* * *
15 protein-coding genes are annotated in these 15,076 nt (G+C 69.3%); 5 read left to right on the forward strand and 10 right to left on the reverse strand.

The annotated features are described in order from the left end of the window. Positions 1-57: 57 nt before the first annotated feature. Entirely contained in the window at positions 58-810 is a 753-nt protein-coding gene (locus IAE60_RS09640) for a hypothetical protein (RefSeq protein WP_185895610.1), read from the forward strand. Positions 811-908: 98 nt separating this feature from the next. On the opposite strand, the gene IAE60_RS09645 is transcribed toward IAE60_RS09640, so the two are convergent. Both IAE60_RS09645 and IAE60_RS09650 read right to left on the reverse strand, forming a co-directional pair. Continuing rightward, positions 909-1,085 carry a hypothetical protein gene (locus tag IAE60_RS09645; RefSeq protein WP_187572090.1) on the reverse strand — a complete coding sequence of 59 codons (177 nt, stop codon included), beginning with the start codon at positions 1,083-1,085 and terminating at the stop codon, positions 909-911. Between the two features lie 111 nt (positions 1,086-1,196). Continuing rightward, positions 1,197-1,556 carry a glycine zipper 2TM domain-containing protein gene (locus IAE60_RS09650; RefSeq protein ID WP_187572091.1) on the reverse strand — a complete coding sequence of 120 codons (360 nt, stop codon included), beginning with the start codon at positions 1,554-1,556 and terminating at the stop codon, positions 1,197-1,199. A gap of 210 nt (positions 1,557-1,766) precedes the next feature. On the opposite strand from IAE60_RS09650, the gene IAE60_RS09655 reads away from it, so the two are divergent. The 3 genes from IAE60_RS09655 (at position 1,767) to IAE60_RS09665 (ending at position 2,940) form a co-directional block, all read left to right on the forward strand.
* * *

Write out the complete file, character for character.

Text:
15 protein-coding genes are annotated in these 15,076 nt (G+C 69.3%); 5 read left to right on the forward strand and 10 right to left on the reverse strand.

The annotated features are described in order from the left end of the window. Positions 1-57: 57 nt before the first annotated feature. Entirely contained in the window at positions 58-810 is a 753-nt protein-coding gene (locus IAE60_RS09640) for a hypothetical protein (RefSeq protein WP_185895610.1), read from the forward strand. Positions 811-908: 98 nt separating this feature from the next. On the opposite strand, the gene IAE60_RS09645 is transcribed toward IAE60_RS09640, so the two are convergent. Both IAE60_RS09645 and IAE60_RS09650 read right to left on the reverse strand, forming a co-directional pair. Continuing rightward, positions 909-1,085 carry a hypothetical protein gene (locus tag IAE60_RS09645; RefSeq protein WP_187572090.1) on the reverse strand — a complete coding sequence of 59 codons (177 nt, stop codon included), beginning with the start codon at positions 1,083-1,085 and terminating at the stop codon, positions 909-911. Between the two features lie 111 nt (positions 1,086-1,196). Continuing rightward, positions 1,197-1,556 carry a glycine zipper 2TM domain-containing protein gene (locus IAE60_RS09650; RefSeq protein ID WP_187572091.1) on the reverse strand — a complete coding sequence of 120 codons (360 nt, stop codon included), beginning with the start codon at positions 1,554-1,556 and terminating at the stop codon, positions 1,197-1,199. A gap of 210 nt (positions 1,557-1,766) precedes the next feature. On the opposite strand from IAE60_RS09650, the gene IAE60_RS09655 reads away from it, so the two are divergent. The 3 genes from IAE60_RS09655 (at position 1,767) to IAE60_RS09665 (ending at position 2,940) form a co-directional block, all read left to right on the forward strand.